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November 1996

Volume 46, 1996

FEATURES

SimEconomics

Some Computer Games Suggest a Society Can Be Planned

NOVEMBER 01, 1996 by LAWRENCE H. WHITE

Salvation Through the Internet?

The Internet Is Bumbling in Comparison with the Market

NOVEMBER 01, 1996 by DONALD BOUDREAUX

Home, Home on the Internet

How Do We Define and Protect Property in an Elusive Commodity Like Information?

NOVEMBER 01, 1996 by THOMAS BOUSTEAD

Liberty and the Domain of Self-Interest

Markets Channel Self-Interest to Serve All of Society

NOVEMBER 01, 1996 by STEVEN HORWITZ

The Social Function of Mr. Henry Ford

Our Ideal Should Be More Business Methods in Government

NOVEMBER 01, 1996 by SPENCER HEATH

Red-Lining the Federal Government Budget

Apologists Greatly Exaggerate the Public's Demand for Government Services

NOVEMBER 01, 1996 by RICHARD H. TIMBERLAKE

Law Enforcement by Deceit?: Entrapment and Due Process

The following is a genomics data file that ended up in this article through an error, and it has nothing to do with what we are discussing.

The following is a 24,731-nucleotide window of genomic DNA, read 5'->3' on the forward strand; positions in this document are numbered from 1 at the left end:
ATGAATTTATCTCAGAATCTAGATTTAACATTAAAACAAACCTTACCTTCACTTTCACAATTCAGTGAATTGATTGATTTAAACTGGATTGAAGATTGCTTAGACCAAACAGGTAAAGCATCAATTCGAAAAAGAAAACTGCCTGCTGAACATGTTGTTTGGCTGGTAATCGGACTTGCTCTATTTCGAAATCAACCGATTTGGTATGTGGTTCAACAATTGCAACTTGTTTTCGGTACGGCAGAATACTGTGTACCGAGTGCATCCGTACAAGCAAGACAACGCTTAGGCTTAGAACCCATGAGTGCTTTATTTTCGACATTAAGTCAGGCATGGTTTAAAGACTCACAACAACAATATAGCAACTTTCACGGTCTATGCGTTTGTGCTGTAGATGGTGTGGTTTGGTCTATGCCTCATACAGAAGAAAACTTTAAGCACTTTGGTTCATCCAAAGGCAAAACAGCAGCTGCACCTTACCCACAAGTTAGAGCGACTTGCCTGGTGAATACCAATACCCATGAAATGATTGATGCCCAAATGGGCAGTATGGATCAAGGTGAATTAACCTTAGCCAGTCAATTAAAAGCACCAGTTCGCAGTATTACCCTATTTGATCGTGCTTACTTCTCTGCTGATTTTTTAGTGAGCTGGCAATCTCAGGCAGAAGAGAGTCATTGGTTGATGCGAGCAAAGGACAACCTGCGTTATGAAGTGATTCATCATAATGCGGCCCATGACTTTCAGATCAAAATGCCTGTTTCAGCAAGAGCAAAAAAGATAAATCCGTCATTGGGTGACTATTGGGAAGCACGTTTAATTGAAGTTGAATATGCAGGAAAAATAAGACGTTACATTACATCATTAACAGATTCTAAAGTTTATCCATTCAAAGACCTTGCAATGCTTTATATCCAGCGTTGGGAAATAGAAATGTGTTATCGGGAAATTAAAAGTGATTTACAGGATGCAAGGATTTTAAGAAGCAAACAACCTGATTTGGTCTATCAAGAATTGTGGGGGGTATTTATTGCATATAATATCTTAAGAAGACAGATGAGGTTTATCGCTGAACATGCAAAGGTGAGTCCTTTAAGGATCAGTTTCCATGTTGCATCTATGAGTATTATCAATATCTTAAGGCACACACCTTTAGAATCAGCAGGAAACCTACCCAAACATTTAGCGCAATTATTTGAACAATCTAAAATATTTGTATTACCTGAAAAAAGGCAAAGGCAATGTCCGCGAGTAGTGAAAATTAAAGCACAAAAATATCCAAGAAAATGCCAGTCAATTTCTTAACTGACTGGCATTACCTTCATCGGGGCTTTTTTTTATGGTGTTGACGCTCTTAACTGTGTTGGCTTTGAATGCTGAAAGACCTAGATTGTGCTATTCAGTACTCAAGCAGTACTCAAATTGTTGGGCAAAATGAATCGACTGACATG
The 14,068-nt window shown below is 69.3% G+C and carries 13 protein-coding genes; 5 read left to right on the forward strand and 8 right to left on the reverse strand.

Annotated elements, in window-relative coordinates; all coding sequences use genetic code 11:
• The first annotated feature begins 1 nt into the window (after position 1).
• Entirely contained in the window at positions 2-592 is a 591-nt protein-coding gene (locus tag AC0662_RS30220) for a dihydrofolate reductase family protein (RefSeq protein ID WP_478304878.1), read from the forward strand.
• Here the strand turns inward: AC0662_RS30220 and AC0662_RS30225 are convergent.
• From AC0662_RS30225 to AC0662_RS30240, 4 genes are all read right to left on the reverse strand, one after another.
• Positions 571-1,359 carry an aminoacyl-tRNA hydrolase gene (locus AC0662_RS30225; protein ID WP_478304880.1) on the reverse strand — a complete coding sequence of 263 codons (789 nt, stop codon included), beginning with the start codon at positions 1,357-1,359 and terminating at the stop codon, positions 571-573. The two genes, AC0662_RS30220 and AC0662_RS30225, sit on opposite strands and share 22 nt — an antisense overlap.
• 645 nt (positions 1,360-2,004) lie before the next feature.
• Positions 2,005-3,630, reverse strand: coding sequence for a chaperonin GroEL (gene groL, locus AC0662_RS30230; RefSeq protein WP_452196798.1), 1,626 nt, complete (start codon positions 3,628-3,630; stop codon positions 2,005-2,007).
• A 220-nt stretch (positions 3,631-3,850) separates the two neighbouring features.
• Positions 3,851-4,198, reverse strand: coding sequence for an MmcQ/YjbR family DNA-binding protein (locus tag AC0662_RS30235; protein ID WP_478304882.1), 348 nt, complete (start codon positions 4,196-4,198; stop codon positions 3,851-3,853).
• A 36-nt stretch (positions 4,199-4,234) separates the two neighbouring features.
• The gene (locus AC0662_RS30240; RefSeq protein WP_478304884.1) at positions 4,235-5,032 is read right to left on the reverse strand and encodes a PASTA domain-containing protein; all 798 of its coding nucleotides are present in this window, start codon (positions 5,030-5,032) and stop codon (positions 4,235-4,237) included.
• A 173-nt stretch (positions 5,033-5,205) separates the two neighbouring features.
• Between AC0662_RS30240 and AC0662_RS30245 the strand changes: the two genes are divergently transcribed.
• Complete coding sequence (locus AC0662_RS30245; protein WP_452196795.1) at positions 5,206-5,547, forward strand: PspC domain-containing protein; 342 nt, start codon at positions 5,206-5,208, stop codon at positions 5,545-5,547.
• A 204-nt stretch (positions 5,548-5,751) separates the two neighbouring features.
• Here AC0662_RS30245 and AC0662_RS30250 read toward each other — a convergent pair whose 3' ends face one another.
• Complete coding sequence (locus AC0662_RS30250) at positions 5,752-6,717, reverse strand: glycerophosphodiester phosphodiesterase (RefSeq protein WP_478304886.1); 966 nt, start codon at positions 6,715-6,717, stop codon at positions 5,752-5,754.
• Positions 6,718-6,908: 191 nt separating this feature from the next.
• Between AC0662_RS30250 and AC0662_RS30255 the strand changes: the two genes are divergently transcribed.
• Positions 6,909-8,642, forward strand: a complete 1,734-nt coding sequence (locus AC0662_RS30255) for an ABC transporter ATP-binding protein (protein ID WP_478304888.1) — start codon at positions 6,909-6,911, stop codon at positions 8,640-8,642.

Many Dubious Investigative Tactics Are Perfectly Acceptable Under Current Laws

NOVEMBER 01, 1996 by JENNIFER JOHNSON

Why Not Slavery?

Heavy Taxation Should Be Understood as Partial Slavery

NOVEMBER 01, 1996 by BERTEL SPARKS

Ending Tax Socialism

A Progressive Income Tax Violates the Heart and Soul of the Constitution

NOVEMBER 01, 1996 by JAMES A. DORN

For Appearance's Sake

Does Private Property Ownership Threaten Beautification?

NOVEMBER 01, 1996 by JAMES D. SALTZMAN
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April 2014

Around the world, people are struggling to throw off authoritarianism, with deeply mixed results. From Egypt to Venezuela, determined people build networks to overthrow their regimes, but as yet we have not learned to live without Leviathan. In this issue, Michael Malice and Gary Dudney discuss their glimpses inside totalitarian regimes, while Sarah Skwire and Michael Nolan look at how totalitarian regimes grind down the individual--and how individuals fight back. Plus, Jeffrey Tucker identifies a strain in libertarianism that, left unchecked, could reduce even our vibrant movement to something that is analogous to the grim aesthetic of architectural brutalism. The struggle for our lives and freedom is a struggle for beauty; it begins inside each of us.
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